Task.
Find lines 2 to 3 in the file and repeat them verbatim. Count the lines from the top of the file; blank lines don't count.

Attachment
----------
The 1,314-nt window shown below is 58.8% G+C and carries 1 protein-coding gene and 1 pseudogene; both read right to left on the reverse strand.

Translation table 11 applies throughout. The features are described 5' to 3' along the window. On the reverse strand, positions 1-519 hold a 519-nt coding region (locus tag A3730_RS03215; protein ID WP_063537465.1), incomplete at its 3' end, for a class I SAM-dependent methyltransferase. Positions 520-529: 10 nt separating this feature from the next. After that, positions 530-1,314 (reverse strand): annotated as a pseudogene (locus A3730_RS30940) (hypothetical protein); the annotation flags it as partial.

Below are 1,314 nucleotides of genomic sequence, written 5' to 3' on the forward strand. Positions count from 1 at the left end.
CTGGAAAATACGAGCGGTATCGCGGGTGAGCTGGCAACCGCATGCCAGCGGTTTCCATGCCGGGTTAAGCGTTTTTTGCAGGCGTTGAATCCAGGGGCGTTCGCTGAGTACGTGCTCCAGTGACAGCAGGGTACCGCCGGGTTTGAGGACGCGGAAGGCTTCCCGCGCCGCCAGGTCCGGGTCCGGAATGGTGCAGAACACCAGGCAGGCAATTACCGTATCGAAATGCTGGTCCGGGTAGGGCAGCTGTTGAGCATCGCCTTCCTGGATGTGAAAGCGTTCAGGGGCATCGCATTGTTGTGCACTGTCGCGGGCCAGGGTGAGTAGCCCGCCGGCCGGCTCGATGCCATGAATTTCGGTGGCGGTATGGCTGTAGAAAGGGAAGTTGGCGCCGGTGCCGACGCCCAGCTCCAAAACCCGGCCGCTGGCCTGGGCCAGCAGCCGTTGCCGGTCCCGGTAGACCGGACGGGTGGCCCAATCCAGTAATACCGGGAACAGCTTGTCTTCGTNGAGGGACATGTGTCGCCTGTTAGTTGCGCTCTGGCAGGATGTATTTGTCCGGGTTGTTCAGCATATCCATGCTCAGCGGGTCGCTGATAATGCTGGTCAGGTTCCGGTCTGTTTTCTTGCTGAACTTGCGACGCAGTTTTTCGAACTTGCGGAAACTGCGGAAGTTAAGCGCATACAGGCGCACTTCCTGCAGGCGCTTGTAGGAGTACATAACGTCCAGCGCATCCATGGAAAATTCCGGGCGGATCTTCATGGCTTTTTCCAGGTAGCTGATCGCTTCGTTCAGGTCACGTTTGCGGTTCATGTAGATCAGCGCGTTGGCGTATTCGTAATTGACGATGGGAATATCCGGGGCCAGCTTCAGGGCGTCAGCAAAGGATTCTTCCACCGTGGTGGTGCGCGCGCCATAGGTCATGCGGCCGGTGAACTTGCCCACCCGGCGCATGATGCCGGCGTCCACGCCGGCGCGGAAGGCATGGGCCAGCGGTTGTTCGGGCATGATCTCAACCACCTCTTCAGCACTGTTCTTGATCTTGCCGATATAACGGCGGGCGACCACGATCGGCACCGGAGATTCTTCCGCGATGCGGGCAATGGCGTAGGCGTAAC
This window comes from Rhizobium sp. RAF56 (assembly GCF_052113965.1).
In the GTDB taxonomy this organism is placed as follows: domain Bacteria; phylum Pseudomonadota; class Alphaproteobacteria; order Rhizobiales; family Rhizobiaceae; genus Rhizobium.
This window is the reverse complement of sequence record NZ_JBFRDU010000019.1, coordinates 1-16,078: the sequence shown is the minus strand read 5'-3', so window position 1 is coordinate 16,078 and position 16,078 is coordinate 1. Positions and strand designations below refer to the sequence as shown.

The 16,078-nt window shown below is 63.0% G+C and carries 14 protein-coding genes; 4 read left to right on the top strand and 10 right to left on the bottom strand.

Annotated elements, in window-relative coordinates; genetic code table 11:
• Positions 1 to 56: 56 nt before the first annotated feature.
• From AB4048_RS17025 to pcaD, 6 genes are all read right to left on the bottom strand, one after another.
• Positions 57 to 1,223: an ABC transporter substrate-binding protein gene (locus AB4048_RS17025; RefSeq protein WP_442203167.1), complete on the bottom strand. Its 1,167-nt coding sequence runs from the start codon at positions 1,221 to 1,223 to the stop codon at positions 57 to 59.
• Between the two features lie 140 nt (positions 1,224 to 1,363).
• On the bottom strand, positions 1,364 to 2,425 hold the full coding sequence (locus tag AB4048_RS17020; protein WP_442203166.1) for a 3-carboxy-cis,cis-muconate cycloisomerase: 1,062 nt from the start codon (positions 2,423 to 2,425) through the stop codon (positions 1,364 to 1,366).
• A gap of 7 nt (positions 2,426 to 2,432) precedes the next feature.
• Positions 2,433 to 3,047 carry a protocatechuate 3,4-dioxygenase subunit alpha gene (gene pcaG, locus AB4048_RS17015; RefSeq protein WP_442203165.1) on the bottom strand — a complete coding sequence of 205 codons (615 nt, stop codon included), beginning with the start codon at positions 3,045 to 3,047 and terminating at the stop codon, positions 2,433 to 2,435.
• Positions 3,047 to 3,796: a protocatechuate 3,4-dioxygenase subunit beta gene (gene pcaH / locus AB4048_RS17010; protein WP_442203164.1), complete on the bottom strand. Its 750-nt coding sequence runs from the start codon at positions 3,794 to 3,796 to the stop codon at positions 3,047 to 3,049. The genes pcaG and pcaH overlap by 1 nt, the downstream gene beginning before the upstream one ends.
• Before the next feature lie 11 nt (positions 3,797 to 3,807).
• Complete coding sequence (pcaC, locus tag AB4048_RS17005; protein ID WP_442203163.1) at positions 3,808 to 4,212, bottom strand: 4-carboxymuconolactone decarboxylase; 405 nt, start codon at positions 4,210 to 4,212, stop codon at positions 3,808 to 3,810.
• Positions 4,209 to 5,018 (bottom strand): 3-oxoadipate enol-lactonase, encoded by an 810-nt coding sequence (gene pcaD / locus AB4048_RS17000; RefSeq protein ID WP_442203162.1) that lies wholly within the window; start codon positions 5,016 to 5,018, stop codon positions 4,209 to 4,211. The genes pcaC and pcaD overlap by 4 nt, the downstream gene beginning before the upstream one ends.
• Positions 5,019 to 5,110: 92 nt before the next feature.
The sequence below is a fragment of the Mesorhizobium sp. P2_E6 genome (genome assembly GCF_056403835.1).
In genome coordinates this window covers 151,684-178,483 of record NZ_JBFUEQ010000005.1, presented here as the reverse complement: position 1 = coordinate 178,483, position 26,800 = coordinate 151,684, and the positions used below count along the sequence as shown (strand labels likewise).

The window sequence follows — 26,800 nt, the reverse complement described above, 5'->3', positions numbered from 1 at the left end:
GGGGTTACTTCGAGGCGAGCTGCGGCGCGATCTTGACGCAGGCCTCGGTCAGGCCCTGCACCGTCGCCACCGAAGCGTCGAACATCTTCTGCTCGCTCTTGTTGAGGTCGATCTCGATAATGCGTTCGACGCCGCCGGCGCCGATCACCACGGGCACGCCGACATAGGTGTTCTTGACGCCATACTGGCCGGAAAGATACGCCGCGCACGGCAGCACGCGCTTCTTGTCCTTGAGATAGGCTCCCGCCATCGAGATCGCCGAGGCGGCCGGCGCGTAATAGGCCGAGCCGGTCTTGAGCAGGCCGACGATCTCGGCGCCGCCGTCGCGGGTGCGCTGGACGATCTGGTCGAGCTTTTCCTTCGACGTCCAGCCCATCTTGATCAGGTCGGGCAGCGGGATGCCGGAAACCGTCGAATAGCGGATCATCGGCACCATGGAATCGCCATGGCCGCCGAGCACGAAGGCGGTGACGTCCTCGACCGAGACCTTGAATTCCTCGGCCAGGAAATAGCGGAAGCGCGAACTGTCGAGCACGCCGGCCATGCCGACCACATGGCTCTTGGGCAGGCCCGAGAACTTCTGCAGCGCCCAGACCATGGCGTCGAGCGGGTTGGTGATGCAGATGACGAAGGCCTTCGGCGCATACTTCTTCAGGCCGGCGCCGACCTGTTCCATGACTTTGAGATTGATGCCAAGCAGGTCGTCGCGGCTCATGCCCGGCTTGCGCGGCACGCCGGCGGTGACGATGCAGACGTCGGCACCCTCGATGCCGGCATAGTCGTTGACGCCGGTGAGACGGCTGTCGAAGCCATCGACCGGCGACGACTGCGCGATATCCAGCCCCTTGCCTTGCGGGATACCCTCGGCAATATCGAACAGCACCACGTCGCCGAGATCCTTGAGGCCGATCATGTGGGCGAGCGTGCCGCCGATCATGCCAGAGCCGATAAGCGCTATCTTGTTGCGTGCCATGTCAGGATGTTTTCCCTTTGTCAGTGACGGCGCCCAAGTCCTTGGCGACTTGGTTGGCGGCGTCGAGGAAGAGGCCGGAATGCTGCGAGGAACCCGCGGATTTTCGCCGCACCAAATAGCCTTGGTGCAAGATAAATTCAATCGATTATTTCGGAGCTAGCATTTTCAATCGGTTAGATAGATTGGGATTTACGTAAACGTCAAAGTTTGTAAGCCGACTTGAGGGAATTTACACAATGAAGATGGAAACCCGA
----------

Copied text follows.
Translation table 11 applies throughout. The features are described 5' to 3' along the window. On the reverse strand, positions 1-519 hold a 519-nt coding region (locus tag A3730_RS03215; protein ID WP_063537465.1), incomplete at its 3' end, for a class I SAM-dependent methyltransferase. Positions 520-529: 10 nt separating this feature from the next. After that, positions 530-1,314 (reverse strand): annotated as a pseudogene (locus A3730_RS30940) (hypothetical protein); the annotation flags it as partial.

Below are 1,314 nucleotides of genomic sequence, written 5' to 3' on the forward strand. Positions count from 1 at the left end.